Rose Valley: Jabbarocky + Rock Candy

1.3mi +.1mi/ 2km+160m Descent: 967ft + 250’

If you liked the rocks on Vapour, welcome to more rocks! There is a climb trail that’ll get you up to Jabbarocky. There are two places you can start. I like going to the top of Jabbarocky because there are some fun steep sections. The lower part of Jabbarocky isn’t terribly steep, but there are both large embedded rocks and loose rocks. There are also a few small boulders you can roll or huck that you’ll start passing on your left. Jabba gets a bit steeper near the bottom. The trail is fragrant with the sweet smelling pine trees and dry dirt. From here, you can go right for the hair-raising Rocky Candy trail. It’s short, but it’ll test your skills and is guaranteed to get the adrenaline pumping. It starts with a steep chute and 90 degree right turn. In my opinion, Rock Candy is one of the most challenging and fun trails in the area (it’s denoted as a double-black). If you aren’t feeling Rock Candy, you can keep going on Jabba and opt for sweeping and moderately steep switchbacks down.


Rose Valley: No Left Turn

The climbing trail (mentioned in the Jabbrocky section) gives you a few options. On your left, you’ll see No Left Turn. No Left Turn is special because you ride across skree fields and the trail has a lot of exposure. It’s built into the side of the mountain (so if you go left, you’ll go down the side of the mountain). Not to worry, just keep your eyes on the trail and you’ll be fine! This trail also has some tricky switchbacks and rocky sections. Make sure you stay in control so you can make the corners. You’ll have a great view of the reservoir all the way down!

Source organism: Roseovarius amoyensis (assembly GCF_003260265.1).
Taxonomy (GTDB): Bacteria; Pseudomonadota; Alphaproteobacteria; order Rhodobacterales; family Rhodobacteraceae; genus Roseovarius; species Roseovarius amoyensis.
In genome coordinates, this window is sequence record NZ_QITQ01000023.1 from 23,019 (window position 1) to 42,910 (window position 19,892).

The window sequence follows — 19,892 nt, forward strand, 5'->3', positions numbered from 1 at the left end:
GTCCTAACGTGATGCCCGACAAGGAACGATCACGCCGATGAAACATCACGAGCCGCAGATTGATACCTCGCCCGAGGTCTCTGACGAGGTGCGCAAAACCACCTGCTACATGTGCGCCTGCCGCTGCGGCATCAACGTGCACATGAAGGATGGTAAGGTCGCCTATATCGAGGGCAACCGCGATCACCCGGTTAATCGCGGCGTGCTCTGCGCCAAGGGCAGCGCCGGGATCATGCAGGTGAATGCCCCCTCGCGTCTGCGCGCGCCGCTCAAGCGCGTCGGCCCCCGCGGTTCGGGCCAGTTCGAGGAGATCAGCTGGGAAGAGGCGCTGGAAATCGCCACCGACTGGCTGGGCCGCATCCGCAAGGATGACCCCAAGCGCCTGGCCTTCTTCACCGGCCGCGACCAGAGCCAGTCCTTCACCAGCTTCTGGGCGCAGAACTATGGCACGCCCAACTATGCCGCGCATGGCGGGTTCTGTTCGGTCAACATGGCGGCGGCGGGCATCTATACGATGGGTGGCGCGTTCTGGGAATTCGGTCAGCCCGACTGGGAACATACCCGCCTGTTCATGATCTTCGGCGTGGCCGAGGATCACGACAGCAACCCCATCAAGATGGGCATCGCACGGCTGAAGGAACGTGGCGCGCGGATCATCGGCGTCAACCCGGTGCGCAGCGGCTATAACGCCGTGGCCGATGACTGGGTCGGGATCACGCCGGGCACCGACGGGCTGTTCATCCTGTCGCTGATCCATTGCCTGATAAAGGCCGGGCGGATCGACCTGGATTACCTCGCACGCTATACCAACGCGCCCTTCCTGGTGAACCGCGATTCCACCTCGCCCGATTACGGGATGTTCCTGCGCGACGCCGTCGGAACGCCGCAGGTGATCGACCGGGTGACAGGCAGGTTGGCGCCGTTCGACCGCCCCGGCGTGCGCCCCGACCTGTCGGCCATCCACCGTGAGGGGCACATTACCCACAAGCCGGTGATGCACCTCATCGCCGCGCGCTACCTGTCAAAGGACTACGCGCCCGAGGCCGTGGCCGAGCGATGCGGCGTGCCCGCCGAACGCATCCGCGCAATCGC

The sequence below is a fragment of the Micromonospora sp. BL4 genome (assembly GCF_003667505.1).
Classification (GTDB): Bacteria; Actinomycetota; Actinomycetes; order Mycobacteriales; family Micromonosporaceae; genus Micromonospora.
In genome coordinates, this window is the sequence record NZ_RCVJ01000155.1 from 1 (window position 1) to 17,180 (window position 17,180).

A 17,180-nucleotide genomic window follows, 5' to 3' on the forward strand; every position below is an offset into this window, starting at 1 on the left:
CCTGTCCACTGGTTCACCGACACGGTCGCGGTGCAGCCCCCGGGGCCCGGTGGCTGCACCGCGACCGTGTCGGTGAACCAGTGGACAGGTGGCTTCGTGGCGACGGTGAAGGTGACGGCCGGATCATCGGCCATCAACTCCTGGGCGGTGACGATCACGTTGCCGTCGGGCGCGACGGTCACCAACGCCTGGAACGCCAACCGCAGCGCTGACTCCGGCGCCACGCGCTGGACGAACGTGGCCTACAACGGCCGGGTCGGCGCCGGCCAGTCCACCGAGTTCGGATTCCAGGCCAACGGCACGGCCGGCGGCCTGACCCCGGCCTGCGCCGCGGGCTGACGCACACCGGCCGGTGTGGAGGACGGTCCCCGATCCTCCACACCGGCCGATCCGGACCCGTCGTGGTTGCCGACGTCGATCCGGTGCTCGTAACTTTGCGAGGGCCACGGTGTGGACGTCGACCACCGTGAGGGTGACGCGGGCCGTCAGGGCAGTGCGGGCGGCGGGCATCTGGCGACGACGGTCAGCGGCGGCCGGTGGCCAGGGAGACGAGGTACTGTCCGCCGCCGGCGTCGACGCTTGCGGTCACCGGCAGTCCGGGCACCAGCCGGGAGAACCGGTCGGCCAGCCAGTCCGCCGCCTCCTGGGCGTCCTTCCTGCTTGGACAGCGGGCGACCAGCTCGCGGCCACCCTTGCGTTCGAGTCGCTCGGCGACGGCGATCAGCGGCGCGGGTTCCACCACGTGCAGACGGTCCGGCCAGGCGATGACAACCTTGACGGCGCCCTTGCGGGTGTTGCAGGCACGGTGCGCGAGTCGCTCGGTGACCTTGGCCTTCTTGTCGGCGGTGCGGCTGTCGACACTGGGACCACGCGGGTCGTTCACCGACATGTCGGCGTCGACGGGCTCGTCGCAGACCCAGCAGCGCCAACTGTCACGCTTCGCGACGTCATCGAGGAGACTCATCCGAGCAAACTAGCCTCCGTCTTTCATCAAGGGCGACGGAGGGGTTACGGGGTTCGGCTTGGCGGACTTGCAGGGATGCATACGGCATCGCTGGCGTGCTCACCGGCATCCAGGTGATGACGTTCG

Rose Valley: City on the Edge

.9mi 1,026ft

This trail has the hardest switchbacks of any of the trails in the Okanagan. Keep going to the very top of the climb trail and make sure to check out the look-out point before you head down. City on the Edge is pretty hairy in the summer because the dirt gets really loose and it can be hard to stay in control. The switchbacks are very, very steep. About 1/3 way down, there’s notch and a tree to look out for! Another fun section of the trail is a chute that goes underneath a rock formation where you have to duck to get under it! The bottom part is easier as you dive back into the forest with some rocks and tight trees.

Honourable Mentions in Myra Bellevue:
  • Big Drops: Myra rolling trail with some fun rock slabs
  • Rocky Skree: some technical rock features and hucks
  • Hillbilly: rocky trail junior! If you’re timid about vapour, do this one first!
Honourable Mentions in Rose Valley:
  • Bare Bones: probably my favourite trail in Kelowna, but I can’t call it a descent because it has a fair bit of climbing. There are fun rock rolls, chutes, and skree with switchbacks. This trail has everything!
  • Sideshow Bob: mildly steep sidehill trail

Have fun on your rides and tell us about your favourite trails in Kelowna!

Article originally published in July 2018.